Volume 1, Issue 3 (9-2011)                   Iran J Ped Hematol Oncol 2011, 1(3): 71-77 | Back to browse issues page

XML Print

Download citation:
BibTeX | RIS | EndNote | Medlars | ProCite | Reference Manager | RefWorks
Send citation to:

Pahloosye A, Hashemi A S, Mirmohammadi S J, Atefi A. Presenting Clinical and Laboratory Data of Childhood Acute Lymphoblastic Leukemia. Iran J Ped Hematol Oncol. 2011; 1 (3) :71-77
URL: http://ijpho.ssu.ac.ir/article-1-37-en.html
Abstract:   (4642 Views)
Abstract Background Leukemia is the most prevalent childhood cancer and Acute Lymphoblastic Leukemia (ALL) constitutes 75% of all cases. The most frequent presenting symptoms are fever, weight loss and pallor. Early detection of clinical symptoms positively affects timely diagnosis. The objectives of the present study were to assess frequency of presenting symptoms, laboratory data, immune phenotypes and prognostic factors in children with diagnosis of ALL. Materials and Methods We performed a prospective follow-up study of 100 patients aged 1-16 years diagnosed with ALL, admitted to Shahid Sadoughi hospital pediatrics ward from March 2006 to February 2010. Demographic and biochemical data were obtained from their medical record. Data were analyzed using SAS 9.1.3 software. Results The mean of patients’ ages was 9 years. Complete blood cell count was abnormal in all of the patients, and pancytopenia was detected in 27% of the patients. Of all the patients, 25% had abnormal white blood cell (WBC) count at presentation, 37% had leucopenia and 38% had leukocytosis. WBC count was above 50,000/mm³ in 22% of cases. Anemia was detected in 85% of the patients. There was no significant sex difference, but a significant age difference existed among patients (p < .05). According to flowcytometry results, 61% of patients had T-cell and 39% had B-cell immune phenotype. The frequency of undesirable prognostic factors was more in T-cell than the B-cell group, but this difference was only significant for male patients (p<0.05). The most common presenting symptoms were systemic symptoms, which comprised of lethargy and malaise in 81%, anorexia in 72%, pallor in 69% and fever in 59% of cases. Musculoskeletal system was the most common system involved. Conclusion In our study, T-cell immune phenotypes comprised the most frequent form of ALL in children. The presence of male sex and high WBC count could make its outcome worse. However, on time chemotherapy could alter the outcome of these patients.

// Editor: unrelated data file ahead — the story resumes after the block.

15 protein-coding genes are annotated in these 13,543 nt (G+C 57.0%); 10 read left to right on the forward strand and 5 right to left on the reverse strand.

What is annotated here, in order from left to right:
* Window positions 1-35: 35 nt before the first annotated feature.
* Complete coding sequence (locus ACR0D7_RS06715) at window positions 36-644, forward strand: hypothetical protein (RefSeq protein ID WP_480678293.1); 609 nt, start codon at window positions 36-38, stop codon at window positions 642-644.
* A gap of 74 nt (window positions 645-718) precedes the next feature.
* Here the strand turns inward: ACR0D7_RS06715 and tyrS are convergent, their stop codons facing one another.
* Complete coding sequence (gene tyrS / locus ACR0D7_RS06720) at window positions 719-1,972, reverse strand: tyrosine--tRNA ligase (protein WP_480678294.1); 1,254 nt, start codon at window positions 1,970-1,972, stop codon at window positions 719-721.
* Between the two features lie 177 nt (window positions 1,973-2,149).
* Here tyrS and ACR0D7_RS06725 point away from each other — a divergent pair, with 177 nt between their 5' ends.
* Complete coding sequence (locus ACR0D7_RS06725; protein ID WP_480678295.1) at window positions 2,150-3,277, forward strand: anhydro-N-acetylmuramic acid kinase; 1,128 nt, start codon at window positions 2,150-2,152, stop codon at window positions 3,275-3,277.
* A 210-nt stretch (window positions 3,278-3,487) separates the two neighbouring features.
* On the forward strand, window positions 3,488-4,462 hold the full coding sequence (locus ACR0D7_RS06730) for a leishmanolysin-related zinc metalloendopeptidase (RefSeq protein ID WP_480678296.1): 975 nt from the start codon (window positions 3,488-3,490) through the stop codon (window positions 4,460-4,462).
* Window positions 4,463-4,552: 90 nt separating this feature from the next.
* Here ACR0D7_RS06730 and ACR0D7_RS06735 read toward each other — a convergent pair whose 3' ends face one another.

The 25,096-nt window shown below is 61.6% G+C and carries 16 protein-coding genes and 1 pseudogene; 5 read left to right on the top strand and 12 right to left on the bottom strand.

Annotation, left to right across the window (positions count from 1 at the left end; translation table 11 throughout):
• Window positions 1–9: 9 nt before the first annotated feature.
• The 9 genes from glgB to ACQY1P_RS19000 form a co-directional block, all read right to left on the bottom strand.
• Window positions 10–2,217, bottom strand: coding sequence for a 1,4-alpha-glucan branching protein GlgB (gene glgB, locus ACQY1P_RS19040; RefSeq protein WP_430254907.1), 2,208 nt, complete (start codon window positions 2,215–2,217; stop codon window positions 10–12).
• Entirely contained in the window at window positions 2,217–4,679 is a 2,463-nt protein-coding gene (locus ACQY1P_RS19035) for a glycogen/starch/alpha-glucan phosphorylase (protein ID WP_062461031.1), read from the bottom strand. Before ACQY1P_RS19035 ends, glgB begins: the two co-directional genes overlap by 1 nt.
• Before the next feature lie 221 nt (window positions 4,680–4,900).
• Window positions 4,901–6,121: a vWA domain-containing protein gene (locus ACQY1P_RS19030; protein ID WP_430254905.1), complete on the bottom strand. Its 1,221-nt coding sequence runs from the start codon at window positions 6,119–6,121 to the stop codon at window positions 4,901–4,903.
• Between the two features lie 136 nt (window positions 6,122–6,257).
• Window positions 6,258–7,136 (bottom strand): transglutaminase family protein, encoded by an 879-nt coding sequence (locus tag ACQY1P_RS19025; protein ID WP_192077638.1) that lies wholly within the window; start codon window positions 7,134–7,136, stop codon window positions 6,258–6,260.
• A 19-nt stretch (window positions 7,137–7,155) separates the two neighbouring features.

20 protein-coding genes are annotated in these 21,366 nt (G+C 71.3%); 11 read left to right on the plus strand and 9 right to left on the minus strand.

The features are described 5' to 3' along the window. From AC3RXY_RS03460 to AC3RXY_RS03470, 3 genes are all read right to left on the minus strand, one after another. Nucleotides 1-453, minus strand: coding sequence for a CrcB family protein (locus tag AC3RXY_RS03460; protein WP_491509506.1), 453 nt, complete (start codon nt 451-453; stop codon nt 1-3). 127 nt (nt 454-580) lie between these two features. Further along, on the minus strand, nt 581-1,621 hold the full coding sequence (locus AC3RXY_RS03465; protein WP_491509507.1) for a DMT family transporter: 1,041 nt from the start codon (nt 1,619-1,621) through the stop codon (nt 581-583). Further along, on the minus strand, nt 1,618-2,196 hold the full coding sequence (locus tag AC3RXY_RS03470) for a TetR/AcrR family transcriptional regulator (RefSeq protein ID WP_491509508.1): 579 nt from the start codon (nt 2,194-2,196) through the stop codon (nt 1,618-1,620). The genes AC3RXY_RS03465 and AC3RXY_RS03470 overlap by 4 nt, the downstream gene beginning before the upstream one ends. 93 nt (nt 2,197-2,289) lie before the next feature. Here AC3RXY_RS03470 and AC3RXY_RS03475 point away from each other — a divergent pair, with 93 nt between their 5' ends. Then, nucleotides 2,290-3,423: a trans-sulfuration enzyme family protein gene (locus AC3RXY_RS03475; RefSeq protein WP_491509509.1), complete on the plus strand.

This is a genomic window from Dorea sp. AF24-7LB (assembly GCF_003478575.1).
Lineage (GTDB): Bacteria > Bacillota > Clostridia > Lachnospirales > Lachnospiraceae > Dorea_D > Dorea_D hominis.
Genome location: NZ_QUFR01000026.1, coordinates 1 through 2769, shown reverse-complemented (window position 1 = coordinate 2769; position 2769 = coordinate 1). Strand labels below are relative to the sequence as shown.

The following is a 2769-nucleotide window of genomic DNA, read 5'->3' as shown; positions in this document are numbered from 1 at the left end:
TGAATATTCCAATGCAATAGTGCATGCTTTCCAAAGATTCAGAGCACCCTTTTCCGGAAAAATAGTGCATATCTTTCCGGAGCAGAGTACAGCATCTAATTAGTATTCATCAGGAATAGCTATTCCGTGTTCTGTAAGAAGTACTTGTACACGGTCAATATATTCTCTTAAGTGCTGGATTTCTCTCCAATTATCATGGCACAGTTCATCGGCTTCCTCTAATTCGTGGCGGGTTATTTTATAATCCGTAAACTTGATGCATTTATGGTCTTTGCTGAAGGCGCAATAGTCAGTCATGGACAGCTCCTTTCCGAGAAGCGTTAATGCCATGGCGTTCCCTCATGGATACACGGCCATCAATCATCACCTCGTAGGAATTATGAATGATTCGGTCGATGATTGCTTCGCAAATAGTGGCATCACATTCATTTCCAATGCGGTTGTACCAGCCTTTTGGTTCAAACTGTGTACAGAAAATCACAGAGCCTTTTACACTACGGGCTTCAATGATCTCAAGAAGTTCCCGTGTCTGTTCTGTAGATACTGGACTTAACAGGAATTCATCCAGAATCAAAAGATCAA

Full-Text [PDF 123 kb]   (1498 Downloads)    
Type of Study: Research | Subject: Special
Received: 2012/03/18

Add your comments about this article : Your username or Email:

© 2019 All Rights Reserved | Iranian Journal of Pediatric Hematology and Oncology

Designed & Developed by : Yektaweb